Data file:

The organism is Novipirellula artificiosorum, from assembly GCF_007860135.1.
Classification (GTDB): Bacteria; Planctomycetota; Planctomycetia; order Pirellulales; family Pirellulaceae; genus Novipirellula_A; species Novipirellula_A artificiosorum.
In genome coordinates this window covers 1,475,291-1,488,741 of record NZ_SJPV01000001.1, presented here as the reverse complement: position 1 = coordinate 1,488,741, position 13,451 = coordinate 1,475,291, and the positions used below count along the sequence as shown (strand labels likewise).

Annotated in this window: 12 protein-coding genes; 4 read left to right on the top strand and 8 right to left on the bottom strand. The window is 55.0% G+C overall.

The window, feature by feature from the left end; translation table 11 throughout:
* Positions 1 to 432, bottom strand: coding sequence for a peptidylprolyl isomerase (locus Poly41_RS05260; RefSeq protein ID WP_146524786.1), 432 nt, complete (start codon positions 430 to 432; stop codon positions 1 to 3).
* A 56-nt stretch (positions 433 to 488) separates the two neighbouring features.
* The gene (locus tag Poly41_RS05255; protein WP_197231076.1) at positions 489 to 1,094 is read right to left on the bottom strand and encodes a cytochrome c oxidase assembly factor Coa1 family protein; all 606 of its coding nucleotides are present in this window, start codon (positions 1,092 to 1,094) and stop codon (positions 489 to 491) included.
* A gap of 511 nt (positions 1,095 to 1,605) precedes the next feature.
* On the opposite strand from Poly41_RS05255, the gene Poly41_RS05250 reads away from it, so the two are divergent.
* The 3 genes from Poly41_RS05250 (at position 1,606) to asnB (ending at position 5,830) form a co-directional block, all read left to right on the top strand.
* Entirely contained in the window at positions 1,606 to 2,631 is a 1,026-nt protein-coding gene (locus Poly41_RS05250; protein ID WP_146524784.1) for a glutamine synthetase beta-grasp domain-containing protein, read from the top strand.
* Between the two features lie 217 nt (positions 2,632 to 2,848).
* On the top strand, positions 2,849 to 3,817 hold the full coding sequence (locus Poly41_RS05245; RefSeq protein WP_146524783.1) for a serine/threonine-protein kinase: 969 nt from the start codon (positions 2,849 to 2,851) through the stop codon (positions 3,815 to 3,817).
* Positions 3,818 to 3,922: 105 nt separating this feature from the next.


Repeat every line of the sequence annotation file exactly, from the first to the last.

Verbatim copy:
The organism is Novipirellula artificiosorum, from assembly GCF_007860135.1.
Classification (GTDB): Bacteria; Planctomycetota; Planctomycetia; order Pirellulales; family Pirellulaceae; genus Novipirellula_A; species Novipirellula_A artificiosorum.
In genome coordinates this window covers 1,475,291-1,488,741 of record NZ_SJPV01000001.1, presented here as the reverse complement: position 1 = coordinate 1,488,741, position 13,451 = coordinate 1,475,291, and the positions used below count along the sequence as shown (strand labels likewise).

Annotated in this window: 12 protein-coding genes; 4 read left to right on the top strand and 8 right to left on the bottom strand. The window is 55.0% G+C overall.

The window, feature by feature from the left end; translation table 11 throughout:
* Positions 1 to 432, bottom strand: coding sequence for a peptidylprolyl isomerase (locus Poly41_RS05260; RefSeq protein ID WP_146524786.1), 432 nt, complete (start codon positions 430 to 432; stop codon positions 1 to 3).
* A 56-nt stretch (positions 433 to 488) separates the two neighbouring features.
* The gene (locus tag Poly41_RS05255; protein WP_197231076.1) at positions 489 to 1,094 is read right to left on the bottom strand and encodes a cytochrome c oxidase assembly factor Coa1 family protein; all 606 of its coding nucleotides are present in this window, start codon (positions 1,092 to 1,094) and stop codon (positions 489 to 491) included.
* A gap of 511 nt (positions 1,095 to 1,605) precedes the next feature.
* On the opposite strand from Poly41_RS05255, the gene Poly41_RS05250 reads away from it, so the two are divergent.
* The 3 genes from Poly41_RS05250 (at position 1,606) to asnB (ending at position 5,830) form a co-directional block, all read left to right on the top strand.
* Entirely contained in the window at positions 1,606 to 2,631 is a 1,026-nt protein-coding gene (locus Poly41_RS05250; protein ID WP_146524784.1) for a glutamine synthetase beta-grasp domain-containing protein, read from the top strand.
* Between the two features lie 217 nt (positions 2,632 to 2,848).
* On the top strand, positions 2,849 to 3,817 hold the full coding sequence (locus Poly41_RS05245; RefSeq protein WP_146524783.1) for a serine/threonine-protein kinase: 969 nt from the start codon (positions 2,849 to 2,851) through the stop codon (positions 3,815 to 3,817).
* Positions 3,818 to 3,922: 105 nt separating this feature from the next.